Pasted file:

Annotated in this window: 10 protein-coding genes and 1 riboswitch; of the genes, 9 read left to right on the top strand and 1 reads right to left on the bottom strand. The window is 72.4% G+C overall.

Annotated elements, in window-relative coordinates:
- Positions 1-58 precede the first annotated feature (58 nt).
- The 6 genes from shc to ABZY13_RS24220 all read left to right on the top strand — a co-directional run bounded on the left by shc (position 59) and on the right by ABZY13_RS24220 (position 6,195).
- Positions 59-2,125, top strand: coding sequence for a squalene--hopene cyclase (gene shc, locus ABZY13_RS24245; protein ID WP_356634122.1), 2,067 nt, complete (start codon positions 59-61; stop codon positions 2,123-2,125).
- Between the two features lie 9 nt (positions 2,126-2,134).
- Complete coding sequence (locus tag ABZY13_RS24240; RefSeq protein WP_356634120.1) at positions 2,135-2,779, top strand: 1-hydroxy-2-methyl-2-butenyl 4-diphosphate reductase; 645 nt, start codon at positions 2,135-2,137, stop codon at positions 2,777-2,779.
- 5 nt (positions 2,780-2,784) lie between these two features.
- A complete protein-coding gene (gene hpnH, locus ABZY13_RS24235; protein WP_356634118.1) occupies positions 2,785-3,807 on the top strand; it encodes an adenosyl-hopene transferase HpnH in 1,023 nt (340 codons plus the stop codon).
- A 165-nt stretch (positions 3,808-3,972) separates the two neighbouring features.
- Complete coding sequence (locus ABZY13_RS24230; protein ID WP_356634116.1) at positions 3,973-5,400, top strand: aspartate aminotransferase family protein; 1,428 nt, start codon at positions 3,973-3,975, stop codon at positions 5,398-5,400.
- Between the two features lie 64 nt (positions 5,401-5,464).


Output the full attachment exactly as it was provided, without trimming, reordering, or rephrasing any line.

Annotated in this window: 10 protein-coding genes and 1 riboswitch; of the genes, 9 read left to right on the top strand and 1 reads right to left on the bottom strand. The window is 72.4% G+C overall.

Annotated elements, in window-relative coordinates:
- Positions 1-58 precede the first annotated feature (58 nt).
- The 6 genes from shc to ABZY13_RS24220 all read left to right on the top strand — a co-directional run bounded on the left by shc (position 59) and on the right by ABZY13_RS24220 (position 6,195).
- Positions 59-2,125, top strand: coding sequence for a squalene--hopene cyclase (gene shc, locus ABZY13_RS24245; protein ID WP_356634122.1), 2,067 nt, complete (start codon positions 59-61; stop codon positions 2,123-2,125).
- Between the two features lie 9 nt (positions 2,126-2,134).
- Complete coding sequence (locus tag ABZY13_RS24240; RefSeq protein WP_356634120.1) at positions 2,135-2,779, top strand: 1-hydroxy-2-methyl-2-butenyl 4-diphosphate reductase; 645 nt, start codon at positions 2,135-2,137, stop codon at positions 2,777-2,779.
- 5 nt (positions 2,780-2,784) lie between these two features.
- A complete protein-coding gene (gene hpnH, locus ABZY13_RS24235; protein WP_356634118.1) occupies positions 2,785-3,807 on the top strand; it encodes an adenosyl-hopene transferase HpnH in 1,023 nt (340 codons plus the stop codon).
- A 165-nt stretch (positions 3,808-3,972) separates the two neighbouring features.
- Complete coding sequence (locus ABZY13_RS24230; protein ID WP_356634116.1) at positions 3,973-5,400, top strand: aspartate aminotransferase family protein; 1,428 nt, start codon at positions 3,973-3,975, stop codon at positions 5,398-5,400.
- Between the two features lie 64 nt (positions 5,401-5,464).